Using staff surveys to measure employee happiness

  23rd October 2019       Private: Bond Williams
 Employment, Accounting & Finance, Client, Engineering, Science & Space, Human Resources, IT & Software Solutions, Office & Commercial

Measuring employee happiness or employee engagement is often a key metric for HR functions. Surveys can be anonymous, granting you honest answers to sensitive questions and they have become a popular tool.

This article looks at the various ways you can successfully deploy employee surveys and considers the types of questions to use and some to avoid. There is no one-size-fits-all solution so before you start sending employee surveys out via a free tool such as Survey Monkey, it is essential to ask yourselves a few key questions to ensure a valuable and useful exercise

  • Why are we doing this?

There may be a sudden internal corporate requirement for a staff survey, and perhaps because ‘everyone else is doing it’, but your motivation should be much deeper than that. Do you want to improve employee satisfaction and staff retention? Do you want to gather valuable data for reporting? Do you want to see how employee happiness impacts on the bottom line? If you want to do it as a PR exercise, then that’s fine too, but it should not be your primary motivation.

  • What resources do we have?

Putting together and analysing results of a staff survey takes time. You can use internal resources and free software to minimise the cost or outsource – something that might encourage uptake if employees think it’s being done independently and they can remain anonymous. The route you take will depend on resource and budget availability.

  • Is there commitment from senior management?

Support and collaboration from management is not only crucial to get resources signed off in the first place, but critical in being able to make positive changes as a result of the feedback.

Reasons surveys can fail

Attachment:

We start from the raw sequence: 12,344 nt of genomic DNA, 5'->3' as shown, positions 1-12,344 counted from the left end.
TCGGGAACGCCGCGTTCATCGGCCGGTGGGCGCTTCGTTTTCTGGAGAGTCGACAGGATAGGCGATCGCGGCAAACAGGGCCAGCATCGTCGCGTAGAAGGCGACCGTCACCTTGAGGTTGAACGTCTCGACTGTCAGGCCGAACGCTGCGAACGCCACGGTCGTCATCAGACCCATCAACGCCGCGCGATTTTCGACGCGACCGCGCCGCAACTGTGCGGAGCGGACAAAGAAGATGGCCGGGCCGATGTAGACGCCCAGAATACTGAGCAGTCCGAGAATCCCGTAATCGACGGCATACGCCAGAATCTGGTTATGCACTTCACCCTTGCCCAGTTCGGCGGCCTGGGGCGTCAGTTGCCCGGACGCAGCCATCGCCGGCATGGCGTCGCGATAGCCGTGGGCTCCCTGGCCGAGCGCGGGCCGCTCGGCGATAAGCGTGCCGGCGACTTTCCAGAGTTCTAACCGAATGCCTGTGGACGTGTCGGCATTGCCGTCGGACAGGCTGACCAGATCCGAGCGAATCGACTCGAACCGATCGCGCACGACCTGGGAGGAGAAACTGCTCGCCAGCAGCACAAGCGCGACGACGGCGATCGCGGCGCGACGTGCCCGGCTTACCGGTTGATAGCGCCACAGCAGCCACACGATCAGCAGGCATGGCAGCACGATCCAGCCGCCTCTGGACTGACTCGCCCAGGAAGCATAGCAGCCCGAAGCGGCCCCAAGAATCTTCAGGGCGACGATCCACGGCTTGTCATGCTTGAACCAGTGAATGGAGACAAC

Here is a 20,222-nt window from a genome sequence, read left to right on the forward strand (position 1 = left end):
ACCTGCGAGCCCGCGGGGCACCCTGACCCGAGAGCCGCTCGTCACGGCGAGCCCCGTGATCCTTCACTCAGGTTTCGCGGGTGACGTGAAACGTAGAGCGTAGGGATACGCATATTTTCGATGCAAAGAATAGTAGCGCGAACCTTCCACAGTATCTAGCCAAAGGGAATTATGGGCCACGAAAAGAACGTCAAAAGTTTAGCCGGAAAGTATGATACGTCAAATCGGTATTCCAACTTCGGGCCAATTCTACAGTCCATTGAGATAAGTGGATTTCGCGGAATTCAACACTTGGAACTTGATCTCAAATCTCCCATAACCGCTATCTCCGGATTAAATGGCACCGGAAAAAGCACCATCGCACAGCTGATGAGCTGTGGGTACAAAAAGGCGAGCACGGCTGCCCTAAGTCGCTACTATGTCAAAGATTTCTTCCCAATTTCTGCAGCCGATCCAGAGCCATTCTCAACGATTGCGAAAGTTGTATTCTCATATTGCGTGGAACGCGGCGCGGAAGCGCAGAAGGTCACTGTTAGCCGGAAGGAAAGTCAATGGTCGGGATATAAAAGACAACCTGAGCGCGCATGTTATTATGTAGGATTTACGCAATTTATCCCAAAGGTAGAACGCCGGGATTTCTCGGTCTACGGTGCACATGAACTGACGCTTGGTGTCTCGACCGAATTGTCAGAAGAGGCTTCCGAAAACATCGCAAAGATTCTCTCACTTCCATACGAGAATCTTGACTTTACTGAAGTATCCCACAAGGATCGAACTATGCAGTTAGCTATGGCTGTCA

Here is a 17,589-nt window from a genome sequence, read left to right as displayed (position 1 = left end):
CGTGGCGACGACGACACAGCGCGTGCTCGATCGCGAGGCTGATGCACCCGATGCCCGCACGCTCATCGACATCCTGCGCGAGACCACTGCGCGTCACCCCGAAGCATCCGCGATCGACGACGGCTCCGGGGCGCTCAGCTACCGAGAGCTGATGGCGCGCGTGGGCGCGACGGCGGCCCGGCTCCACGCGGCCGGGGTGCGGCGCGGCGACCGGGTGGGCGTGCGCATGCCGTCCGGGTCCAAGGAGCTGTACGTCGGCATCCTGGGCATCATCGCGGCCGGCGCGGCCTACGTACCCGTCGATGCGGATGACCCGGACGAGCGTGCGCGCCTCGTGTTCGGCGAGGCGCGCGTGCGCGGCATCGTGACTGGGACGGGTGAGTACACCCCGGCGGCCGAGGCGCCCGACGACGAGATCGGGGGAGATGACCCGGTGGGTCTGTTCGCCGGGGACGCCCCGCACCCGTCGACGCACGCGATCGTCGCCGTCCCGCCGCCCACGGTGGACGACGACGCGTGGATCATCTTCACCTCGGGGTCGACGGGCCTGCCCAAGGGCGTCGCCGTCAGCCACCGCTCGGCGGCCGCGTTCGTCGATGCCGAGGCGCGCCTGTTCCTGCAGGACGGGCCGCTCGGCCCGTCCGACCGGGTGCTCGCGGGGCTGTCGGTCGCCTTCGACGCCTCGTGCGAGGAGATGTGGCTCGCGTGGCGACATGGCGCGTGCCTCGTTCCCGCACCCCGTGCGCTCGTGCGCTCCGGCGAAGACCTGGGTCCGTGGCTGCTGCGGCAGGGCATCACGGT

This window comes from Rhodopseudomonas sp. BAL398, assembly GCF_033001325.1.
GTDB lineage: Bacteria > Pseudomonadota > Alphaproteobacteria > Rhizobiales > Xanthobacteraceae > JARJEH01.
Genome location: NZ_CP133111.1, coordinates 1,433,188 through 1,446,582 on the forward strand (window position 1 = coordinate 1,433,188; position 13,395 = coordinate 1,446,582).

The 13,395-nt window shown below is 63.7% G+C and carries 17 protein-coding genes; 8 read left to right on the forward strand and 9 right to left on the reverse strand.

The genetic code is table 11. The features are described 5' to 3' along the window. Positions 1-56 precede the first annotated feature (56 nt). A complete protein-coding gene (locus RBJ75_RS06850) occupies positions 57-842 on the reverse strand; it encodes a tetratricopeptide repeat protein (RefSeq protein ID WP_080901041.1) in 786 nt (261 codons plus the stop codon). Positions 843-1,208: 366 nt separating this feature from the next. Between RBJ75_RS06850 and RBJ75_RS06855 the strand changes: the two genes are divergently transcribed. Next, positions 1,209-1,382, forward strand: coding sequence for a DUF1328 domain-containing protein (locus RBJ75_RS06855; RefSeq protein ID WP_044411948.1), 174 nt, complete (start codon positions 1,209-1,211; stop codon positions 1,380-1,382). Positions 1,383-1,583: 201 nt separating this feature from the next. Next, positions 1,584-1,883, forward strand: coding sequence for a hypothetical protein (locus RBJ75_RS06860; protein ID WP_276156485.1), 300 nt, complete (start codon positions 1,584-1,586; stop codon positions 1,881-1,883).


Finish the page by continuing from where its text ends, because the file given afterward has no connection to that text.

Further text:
Employees can get survey fatigue – you know how you feel you’ve called your mobile phone provider, for example, and you get a message asking you to rate your experience? Well employees can feel a bit like that if they keep getting asked for their feedback but feel it is not acted on or listened to.

  • Timing

Annual surveys can give you really useful data and can be used to measure longer term progress and change. But sometimes you just want to get feedback or a reaction to a specific event so rather than wait for the next annual survey, use a mini or pulse survey with three or four questions related to the event or topic (new appraisal system, redundancies, management changes etc).

  • Negative feedback

If some of the survey results are disappointing or negative, don’t be tempted to bury them or lose them in a clever summary piece. You now know people think things could be improved. The fact that employees have been honest and told you is a good thing, so embrace it, learn from it and be transparent when sharing the data.

  • Badly written questions

Writing good questions is not as easy as you may think and that’s why people charge good money to do it for you. Depending on budget, there are plenty of options ranging from companies who will manage the whole process through to using a template from Survey Monkey. The questions you ask and how you write them should always go back to why you are doing the survey in the first place. If you really want honesty, don’t phrase the questions in a way that can the answers be manipulated.

Questions to ask

Depending on what your objectives are for the survey, the most common question types will be free text or multiple choice.

If you have limited resources and 100+ employees, you may not want lots of free text boxes generating lots of narrative. This is unless, of course, you want lots of qualitative data to sift through.

People may also be reluctant to provide their true opinion in type form because it takes longer and many people worry it could give away their identity.

Asking people to rate statements (from strongly agree to strongly disagree or excellent to very poor for example), will give you quantitative data that is more easily measurable and doesn’t take much time to answer.

Some statements that you could use include:

  • I know what to expect from my manager
  • I feel valued by my manager
  • My ideas are listened to
  • I have the tools and resources I need to do my job well
  • My responsibilities are clear to me
  • I have opportunities to learn and grow

Final tips

  • Ensure you explain why you are doing the survey and what you will do with the feedback.
  • Make it colourful, interesting and short.
  • Make sure every statement/question is necessary.
  • Stay away from wacky questions unless they are a good culture fit for your company.
  • Try to use the language and terminology of your workplace. If it is informal, make sure your survey reflects this.
  • Get senior managers to encourage their teams to take part.
  • Test it out on a small group before launching company wide.

Author: Debbie Donnelly, HR Consultant and Investors in People Practitioner, |
Debbie Donnelly works with SMEs across the south giving commercial HR advice and providing a range of services from documentation to strategy. Debbie is also an assessor for Investors in People and works as a cross-cultural coach.

Private: Bond Williams


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